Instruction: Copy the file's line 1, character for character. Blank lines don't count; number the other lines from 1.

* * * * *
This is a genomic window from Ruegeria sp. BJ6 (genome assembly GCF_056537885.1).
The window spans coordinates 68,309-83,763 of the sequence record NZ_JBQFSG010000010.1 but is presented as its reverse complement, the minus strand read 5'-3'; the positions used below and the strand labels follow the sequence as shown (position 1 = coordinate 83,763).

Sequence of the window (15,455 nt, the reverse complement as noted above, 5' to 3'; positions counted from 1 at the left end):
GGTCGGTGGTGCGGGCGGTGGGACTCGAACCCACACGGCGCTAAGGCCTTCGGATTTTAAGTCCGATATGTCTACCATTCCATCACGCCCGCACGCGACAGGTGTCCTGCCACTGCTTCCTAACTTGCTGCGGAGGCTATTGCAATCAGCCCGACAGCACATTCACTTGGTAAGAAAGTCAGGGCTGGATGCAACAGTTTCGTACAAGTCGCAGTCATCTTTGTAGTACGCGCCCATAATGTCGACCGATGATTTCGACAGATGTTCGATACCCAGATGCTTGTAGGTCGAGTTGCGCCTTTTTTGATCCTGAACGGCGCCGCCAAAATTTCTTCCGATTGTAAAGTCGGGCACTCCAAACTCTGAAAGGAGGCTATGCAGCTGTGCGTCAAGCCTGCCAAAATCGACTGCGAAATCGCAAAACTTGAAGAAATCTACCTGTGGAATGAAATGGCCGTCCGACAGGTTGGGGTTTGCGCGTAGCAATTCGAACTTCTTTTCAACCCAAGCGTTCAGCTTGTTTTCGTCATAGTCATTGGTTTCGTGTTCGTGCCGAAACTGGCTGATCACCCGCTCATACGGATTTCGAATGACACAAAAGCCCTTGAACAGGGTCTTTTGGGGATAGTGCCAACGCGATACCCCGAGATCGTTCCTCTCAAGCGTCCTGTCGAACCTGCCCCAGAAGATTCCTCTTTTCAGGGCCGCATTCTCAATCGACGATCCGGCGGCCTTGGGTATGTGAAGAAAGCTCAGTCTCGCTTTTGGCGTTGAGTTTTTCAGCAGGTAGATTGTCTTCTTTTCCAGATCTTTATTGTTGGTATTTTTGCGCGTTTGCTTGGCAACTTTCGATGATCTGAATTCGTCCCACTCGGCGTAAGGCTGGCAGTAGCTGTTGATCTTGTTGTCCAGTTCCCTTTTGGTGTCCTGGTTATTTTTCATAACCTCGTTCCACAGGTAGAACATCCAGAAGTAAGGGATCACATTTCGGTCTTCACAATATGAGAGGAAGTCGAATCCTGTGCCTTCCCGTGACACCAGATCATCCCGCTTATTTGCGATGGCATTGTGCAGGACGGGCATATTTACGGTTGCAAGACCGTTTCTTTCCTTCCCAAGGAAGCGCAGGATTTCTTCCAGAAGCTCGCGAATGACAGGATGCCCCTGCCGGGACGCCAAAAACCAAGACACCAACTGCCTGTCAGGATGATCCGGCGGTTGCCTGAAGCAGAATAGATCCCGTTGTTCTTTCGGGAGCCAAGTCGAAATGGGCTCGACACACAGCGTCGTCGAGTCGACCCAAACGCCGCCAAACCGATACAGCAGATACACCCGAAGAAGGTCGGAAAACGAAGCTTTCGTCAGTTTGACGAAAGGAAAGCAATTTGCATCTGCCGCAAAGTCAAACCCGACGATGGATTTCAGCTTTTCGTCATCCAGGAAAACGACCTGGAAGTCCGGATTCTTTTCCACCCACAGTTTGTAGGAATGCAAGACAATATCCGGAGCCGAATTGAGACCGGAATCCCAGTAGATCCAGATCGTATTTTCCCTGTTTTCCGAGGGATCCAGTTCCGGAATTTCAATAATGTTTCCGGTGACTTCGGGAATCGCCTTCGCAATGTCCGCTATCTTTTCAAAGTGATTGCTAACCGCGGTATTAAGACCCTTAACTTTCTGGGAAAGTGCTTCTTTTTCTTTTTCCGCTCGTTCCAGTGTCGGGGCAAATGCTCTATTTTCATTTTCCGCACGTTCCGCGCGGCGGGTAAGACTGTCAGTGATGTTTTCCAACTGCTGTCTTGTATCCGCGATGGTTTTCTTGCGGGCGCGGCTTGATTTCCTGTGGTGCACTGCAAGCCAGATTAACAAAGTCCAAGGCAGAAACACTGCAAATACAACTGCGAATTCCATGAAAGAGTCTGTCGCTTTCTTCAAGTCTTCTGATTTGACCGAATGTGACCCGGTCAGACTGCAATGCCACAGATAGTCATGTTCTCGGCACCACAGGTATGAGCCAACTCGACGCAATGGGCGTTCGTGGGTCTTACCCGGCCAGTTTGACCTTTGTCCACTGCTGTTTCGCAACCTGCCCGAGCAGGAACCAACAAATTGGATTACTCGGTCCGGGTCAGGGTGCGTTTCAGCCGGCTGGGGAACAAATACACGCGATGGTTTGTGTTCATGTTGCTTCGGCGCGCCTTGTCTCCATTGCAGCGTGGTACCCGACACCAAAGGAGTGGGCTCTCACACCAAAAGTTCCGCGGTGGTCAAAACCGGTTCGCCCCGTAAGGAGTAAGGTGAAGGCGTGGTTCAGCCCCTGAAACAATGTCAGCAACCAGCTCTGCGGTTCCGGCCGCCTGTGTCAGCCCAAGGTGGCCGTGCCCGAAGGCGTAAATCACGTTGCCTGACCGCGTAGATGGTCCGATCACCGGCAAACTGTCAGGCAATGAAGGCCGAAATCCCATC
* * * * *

This is a genomic window from Ruegeria sp. BJ6 (genome assembly GCF_056537885.1).